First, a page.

This battle, however, is in anticipation for a future that has not yet arrived—and, of course, proponents hope it never will. By strengthening state constitutions in this regard, supporters intend for churches to never face legal repercussions for refusing to marry a homosexual couple, for example, should their doctrine or custom lead them to choose not to. Strategizing in anticipation of future battles has its place, but we must also keep an eye on current skirmishes lest they escalate into open conflict. In several states already, discrimination laws have given legal standing for successful lawsuits against owners of businesses who prefer not to offer their goods and services to another individual. This violation of property rights is a current battle in this country that merits a proactive, defensive response in Utah.
On December 5, 2013, the 18th amendment to the U.S. Constitution was repealed, terminating the federal prohibition on “the manufacture, sale, or transportation of intoxicating liquors.” A failed 13-year experiment on commercial restriction ended, pushing the issue back to the state level. Utah is thought to have been the necessary 36th state to ratify the 21st amendment (that repealed the 18th), but Ohio and Pennsylvania ratified it on the same day, and Maine ratified it the day after. (So even if Utah didn’t vote to repeal, it would have passed.)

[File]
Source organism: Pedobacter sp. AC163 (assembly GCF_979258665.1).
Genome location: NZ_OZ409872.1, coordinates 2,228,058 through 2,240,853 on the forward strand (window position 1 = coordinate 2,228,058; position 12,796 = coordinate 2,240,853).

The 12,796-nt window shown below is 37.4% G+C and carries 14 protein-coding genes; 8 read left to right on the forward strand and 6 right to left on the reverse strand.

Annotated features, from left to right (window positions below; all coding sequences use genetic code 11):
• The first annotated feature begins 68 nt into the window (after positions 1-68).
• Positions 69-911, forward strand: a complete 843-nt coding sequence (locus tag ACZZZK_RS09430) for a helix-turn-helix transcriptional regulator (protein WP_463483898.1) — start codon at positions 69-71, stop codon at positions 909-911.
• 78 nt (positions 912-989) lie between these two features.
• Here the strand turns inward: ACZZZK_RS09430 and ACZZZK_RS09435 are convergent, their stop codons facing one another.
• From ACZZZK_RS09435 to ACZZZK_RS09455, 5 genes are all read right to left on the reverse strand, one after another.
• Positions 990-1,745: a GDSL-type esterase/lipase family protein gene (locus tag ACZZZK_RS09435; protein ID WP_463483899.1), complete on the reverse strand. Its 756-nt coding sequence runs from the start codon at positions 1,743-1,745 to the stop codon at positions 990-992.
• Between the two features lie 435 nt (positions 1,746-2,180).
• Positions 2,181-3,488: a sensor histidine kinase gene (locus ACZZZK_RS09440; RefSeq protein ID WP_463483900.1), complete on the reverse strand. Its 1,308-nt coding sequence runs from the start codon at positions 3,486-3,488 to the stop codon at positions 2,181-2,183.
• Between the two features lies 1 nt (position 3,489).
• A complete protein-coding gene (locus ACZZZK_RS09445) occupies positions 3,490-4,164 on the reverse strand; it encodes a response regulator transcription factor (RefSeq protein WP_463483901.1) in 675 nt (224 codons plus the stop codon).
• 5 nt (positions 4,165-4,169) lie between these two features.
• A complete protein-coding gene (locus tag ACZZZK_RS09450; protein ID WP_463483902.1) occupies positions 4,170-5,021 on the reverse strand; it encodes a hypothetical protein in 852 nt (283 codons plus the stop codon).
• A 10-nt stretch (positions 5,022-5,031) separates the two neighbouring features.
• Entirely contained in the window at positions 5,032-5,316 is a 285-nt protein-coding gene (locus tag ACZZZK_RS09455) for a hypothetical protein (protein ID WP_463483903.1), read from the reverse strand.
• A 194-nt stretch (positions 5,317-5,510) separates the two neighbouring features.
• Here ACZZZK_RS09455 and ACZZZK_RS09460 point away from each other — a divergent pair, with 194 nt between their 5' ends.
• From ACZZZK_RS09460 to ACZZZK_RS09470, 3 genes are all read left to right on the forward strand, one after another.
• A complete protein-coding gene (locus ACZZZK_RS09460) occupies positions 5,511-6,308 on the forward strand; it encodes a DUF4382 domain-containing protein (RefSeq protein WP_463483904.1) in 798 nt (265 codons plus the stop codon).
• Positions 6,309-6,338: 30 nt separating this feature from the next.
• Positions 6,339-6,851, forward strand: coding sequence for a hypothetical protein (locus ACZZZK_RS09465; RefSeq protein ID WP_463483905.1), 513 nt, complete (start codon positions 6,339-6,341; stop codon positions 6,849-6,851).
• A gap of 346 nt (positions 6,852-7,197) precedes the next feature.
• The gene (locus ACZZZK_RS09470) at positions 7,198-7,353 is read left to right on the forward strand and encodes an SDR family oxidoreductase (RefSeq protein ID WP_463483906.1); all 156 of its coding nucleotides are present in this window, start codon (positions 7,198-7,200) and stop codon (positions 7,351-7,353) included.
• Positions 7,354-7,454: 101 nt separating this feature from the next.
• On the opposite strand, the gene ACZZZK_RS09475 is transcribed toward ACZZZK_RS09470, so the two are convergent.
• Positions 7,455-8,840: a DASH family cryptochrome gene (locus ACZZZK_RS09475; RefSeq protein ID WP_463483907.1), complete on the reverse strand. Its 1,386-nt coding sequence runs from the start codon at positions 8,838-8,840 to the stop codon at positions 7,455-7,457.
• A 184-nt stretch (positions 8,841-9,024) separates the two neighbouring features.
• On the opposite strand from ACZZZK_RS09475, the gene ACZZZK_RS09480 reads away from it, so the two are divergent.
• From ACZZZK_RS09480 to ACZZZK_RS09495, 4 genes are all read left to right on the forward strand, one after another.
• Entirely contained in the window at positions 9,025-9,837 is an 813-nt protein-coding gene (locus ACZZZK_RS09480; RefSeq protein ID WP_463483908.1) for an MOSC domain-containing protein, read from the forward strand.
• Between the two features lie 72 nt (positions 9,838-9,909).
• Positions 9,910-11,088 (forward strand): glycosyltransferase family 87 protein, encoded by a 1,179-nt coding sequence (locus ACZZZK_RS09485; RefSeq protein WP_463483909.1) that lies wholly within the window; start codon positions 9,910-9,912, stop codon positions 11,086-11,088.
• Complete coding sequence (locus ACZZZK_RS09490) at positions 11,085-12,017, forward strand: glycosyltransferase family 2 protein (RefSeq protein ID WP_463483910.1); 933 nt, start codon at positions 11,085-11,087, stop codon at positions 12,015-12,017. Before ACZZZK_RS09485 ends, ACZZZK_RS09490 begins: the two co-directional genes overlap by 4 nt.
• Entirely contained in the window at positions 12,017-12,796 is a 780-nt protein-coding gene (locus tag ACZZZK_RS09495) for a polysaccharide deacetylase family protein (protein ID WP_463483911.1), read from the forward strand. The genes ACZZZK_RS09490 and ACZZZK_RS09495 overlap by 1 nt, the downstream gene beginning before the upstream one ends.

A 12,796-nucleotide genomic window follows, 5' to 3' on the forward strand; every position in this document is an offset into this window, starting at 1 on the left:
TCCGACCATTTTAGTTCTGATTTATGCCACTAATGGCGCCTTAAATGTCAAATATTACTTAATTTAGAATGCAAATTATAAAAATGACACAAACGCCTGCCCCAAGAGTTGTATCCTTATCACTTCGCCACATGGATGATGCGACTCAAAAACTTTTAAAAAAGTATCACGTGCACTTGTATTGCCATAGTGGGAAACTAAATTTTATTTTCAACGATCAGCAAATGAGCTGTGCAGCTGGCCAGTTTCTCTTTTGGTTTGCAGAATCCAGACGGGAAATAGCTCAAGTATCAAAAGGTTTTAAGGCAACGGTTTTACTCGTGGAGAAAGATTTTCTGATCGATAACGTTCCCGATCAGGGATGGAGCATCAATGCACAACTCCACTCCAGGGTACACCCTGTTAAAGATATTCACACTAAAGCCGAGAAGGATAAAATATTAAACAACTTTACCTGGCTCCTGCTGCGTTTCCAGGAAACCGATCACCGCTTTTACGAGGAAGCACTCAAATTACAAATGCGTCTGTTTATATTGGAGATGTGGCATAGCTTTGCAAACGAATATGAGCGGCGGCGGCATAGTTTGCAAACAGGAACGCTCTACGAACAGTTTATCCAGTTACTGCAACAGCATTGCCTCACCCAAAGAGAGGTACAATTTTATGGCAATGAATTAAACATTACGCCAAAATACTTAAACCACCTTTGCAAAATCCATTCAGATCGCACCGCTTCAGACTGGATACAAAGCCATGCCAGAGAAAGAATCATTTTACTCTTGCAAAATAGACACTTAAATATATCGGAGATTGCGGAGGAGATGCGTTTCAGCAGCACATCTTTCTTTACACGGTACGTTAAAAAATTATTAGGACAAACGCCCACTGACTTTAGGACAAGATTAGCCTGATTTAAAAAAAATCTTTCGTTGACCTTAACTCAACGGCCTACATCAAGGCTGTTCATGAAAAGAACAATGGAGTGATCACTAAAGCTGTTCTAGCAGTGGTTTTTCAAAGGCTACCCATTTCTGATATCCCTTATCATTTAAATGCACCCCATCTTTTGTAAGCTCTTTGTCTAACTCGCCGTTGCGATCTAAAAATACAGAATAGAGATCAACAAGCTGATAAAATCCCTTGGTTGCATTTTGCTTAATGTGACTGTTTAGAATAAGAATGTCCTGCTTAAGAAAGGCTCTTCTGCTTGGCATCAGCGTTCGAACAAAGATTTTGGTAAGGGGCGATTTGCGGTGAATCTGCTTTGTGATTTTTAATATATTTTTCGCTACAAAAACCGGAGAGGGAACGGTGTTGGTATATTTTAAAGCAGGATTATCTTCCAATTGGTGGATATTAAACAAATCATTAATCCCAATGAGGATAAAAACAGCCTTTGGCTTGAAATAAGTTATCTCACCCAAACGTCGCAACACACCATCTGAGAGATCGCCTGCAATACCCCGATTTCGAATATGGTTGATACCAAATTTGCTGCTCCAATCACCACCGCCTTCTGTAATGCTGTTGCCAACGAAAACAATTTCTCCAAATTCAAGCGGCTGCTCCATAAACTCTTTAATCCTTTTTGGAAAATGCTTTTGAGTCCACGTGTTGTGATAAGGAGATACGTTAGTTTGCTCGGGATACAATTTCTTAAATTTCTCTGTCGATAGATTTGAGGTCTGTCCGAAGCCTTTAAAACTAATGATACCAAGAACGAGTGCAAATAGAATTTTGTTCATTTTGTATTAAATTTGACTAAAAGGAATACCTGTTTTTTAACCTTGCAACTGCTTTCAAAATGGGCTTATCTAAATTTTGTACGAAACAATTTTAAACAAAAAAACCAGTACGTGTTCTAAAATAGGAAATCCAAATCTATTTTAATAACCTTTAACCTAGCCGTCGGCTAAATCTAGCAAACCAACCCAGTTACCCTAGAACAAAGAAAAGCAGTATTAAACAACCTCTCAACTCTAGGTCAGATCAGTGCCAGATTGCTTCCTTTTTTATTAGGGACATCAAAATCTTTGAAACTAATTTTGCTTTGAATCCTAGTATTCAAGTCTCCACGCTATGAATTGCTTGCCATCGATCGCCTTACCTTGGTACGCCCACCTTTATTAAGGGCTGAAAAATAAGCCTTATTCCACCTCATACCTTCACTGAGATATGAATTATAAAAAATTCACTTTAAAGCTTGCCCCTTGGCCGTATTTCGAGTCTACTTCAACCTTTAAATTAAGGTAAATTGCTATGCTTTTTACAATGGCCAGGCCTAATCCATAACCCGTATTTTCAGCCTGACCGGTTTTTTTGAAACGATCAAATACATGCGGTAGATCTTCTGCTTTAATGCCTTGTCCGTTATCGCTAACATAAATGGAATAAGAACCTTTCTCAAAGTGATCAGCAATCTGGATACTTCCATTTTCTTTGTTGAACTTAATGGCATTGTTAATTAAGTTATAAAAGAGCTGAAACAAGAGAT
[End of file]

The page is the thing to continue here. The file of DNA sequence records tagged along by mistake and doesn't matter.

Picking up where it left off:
It’s worth reviewing some of the effects prohibition had on public policy, as we then address similar policies that remain at the state and local level.